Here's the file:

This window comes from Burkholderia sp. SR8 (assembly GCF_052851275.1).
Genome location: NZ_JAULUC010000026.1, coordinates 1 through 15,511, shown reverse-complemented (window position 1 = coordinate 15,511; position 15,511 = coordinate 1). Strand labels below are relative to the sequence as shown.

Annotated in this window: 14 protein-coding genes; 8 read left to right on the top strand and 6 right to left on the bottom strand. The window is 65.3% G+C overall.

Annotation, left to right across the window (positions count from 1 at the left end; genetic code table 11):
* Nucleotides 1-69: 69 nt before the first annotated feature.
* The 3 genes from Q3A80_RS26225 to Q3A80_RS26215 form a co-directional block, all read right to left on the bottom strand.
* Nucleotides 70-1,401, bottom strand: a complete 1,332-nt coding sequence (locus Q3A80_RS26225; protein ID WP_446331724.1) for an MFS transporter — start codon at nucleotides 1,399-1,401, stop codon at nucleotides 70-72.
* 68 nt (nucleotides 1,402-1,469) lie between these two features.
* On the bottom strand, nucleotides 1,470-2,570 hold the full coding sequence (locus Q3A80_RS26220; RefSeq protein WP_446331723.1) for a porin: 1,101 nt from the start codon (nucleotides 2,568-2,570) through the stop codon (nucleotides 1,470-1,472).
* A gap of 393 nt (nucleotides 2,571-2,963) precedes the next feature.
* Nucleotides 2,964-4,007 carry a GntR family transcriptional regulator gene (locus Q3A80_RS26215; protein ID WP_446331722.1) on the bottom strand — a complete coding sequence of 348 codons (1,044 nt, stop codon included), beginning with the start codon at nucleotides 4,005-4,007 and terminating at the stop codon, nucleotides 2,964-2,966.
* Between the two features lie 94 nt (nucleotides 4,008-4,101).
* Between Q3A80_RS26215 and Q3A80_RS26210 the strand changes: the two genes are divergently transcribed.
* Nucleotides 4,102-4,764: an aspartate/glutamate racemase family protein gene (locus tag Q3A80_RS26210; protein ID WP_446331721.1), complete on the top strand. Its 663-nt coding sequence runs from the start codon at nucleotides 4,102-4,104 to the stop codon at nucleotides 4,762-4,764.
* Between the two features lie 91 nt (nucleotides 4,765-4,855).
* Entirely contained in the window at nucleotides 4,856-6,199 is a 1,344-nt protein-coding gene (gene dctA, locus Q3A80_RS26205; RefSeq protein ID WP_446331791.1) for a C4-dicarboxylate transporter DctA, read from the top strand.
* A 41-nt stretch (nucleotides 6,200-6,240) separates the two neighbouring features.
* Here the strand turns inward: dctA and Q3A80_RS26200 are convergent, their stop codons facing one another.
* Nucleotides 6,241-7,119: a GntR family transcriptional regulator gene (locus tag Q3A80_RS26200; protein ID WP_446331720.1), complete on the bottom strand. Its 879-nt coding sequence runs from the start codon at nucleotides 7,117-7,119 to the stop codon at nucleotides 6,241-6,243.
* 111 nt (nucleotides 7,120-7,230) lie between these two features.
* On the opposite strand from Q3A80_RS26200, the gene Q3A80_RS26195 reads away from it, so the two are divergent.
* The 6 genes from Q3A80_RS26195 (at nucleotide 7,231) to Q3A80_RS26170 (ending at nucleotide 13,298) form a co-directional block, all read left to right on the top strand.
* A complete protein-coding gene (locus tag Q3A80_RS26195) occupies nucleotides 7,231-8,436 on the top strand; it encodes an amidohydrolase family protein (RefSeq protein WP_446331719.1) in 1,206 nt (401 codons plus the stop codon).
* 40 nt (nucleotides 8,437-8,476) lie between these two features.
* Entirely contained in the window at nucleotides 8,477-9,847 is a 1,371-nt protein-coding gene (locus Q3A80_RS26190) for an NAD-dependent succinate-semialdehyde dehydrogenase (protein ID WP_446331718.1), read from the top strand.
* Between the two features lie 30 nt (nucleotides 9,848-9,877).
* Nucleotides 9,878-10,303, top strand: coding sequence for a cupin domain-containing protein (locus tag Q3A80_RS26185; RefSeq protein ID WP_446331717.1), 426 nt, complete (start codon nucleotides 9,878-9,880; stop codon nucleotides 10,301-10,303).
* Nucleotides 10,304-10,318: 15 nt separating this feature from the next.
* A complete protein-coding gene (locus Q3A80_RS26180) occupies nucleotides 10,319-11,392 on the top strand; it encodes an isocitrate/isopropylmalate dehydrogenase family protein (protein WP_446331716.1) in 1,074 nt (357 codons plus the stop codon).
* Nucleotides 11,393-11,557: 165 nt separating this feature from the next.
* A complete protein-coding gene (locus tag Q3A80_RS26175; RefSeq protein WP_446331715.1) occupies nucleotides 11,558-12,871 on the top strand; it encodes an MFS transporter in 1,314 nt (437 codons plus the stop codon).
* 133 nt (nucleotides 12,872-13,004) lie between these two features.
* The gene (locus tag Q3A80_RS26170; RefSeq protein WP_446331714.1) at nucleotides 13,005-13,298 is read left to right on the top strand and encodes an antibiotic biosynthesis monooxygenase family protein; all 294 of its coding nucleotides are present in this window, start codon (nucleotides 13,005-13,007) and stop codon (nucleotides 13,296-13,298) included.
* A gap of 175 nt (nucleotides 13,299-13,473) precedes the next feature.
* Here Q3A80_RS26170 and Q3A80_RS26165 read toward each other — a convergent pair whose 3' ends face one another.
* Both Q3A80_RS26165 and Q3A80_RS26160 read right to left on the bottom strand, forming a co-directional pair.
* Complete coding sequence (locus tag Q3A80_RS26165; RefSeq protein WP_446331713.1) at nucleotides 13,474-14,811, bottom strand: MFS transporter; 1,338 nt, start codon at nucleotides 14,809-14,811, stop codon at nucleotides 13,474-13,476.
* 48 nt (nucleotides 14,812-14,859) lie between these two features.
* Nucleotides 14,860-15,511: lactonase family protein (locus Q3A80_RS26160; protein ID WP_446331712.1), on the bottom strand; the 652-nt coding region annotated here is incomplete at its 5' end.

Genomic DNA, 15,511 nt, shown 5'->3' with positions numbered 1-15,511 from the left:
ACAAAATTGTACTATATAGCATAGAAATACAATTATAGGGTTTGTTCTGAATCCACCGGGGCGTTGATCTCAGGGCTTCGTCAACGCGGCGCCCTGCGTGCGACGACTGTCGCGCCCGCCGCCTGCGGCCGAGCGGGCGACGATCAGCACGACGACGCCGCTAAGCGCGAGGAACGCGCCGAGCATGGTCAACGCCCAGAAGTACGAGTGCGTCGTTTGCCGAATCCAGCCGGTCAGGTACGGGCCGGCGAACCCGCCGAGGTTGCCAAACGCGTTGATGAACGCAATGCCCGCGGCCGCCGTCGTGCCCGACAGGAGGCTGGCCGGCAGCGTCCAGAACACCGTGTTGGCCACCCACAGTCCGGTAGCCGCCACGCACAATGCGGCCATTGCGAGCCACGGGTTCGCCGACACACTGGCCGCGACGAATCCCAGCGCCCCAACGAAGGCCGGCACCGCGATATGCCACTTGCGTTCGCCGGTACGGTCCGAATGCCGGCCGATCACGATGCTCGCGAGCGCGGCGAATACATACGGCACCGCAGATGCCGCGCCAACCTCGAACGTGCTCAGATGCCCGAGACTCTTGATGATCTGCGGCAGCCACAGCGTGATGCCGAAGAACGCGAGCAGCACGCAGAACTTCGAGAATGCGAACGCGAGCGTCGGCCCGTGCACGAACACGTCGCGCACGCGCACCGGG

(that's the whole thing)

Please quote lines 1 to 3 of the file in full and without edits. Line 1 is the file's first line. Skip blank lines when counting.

This window comes from Burkholderia sp. SR8 (assembly GCF_052851275.1).
Genome location: NZ_JAULUC010000026.1, coordinates 1 through 15,511, shown reverse-complemented (window position 1 = coordinate 15,511; position 15,511 = coordinate 1). Strand labels below are relative to the sequence as shown.

Annotated in this window: 14 protein-coding genes; 8 read left to right on the top strand and 6 right to left on the bottom strand. The window is 65.3% G+C overall.